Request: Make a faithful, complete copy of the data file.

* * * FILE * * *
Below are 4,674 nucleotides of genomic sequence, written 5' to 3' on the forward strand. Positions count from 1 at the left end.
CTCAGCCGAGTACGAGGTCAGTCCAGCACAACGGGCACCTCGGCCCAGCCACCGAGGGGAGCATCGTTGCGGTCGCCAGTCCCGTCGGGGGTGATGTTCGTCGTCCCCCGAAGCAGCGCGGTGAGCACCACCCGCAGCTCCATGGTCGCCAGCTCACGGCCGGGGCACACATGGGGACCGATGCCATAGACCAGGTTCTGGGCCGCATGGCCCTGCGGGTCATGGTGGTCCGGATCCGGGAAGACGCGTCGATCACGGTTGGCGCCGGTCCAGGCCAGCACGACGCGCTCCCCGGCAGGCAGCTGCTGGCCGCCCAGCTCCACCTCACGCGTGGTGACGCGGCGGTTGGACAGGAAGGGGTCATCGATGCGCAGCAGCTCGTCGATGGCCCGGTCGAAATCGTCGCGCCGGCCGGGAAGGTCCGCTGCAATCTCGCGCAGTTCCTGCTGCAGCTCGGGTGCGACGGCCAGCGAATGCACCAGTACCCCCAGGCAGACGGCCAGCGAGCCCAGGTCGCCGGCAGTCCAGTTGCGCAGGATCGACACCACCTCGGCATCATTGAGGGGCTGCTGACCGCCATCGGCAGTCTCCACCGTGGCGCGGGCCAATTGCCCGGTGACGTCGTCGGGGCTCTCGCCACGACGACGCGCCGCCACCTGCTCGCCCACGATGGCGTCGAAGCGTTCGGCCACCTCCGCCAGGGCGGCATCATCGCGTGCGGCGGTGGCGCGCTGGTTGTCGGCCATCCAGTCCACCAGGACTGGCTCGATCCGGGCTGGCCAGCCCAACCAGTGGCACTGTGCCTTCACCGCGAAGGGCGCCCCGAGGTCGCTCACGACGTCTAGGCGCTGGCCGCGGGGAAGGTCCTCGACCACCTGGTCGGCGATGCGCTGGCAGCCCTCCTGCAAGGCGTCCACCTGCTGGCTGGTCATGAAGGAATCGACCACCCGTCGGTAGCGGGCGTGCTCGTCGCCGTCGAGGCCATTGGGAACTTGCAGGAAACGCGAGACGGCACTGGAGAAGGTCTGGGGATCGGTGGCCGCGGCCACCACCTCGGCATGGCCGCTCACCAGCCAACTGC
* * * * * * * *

Below are 4,674 nucleotides of genomic sequence, written 5' to 3' on the forward strand. Positions count from 1 at the left end.
CTCAGCCGAGTACGAGGTCAGTCCAGCACAACGGGCACCTCGGCCCAGCCACCGAGGGGAGCATCGTTGCGGTCGCCAGTCCCGTCGGGGGTGATGTTCGTCGTCCCCCGAAGCAGCGCGGTGAGCACCACCCGCAGCTCCATGGTCGCCAGCTCACGGCCGGGGCACACATGGGGACCGATGCCATAGACCAGGTTCTGGGCCGCATGGCCCTGCGGGTCATGGTGGTCCGGATCCGGGAAGACGCGTCGATCACGGTTGGCGCCGGTCCAGGCCAGCACGACGCGCTCCCCGGCAGGCAGCTGCTGGCCGCCCAGCTCCACCTCACGCGTGGTGACGCGGCGGTTGGACAGGAAGGGGTCATCGATGCGCAGCAGCTCGTCGATGGCCCGGTCGAAATCGTCGCGCCGGCCGGGAAGGTCCGCTGCAATCTCGCGCAGTTCCTGCTGCAGCTCGGGTGCGACGGCCAGCGAATGCACCAGTACCCCCAGGCAGACGGCCAGCGAGCCCAGGTCGCCGGCAGTCCAGTTGCGCAGGATCGACACCACCTCGGCATCATTGAGGGGCTGCTGACCGCCATCGGCAGTCTCCACCGTGGCGCGGGCCAATTGCCCGGTGACGTCGTCGGGGCTCTCGCCACGACGACGCGCCGCCACCTGCTCGCCCACGATGGCGTCGAAGCGTTCGGCCACCTCCGCCAGGGCGGCATCATCGCGTGCGGCGGTGGCGCGCTGGTTGTCGGCCATCCAGTCCACCAGGACTGGCTCGATCCGGGCTGGCCAGCCCAACCAGTGGCACTGTGCCTTCACCGCGAAGGGCGCCCCGAGGTCGCTCACGACGTCTAGGCGCTGGCCGCGGGGAAGGTCCTCGACCACCTGGTCGGCGATGCGCTGGCAGCCCTCCTGCAAGGCGTCCACCTGCTGGCTGGTCATGAAGGAATCGACCACCCGTCGGTAGCGGGCGTGCTCGTCGCCGTCGAGGCCATTGGGAACTTGCAGGAAACGCGAGACGGCACTGGAGAAGGTCTGGGGATCGGTGGCCGCGGCCACCACCTCGGCATGGCCGCTCACCAGCCAACTGC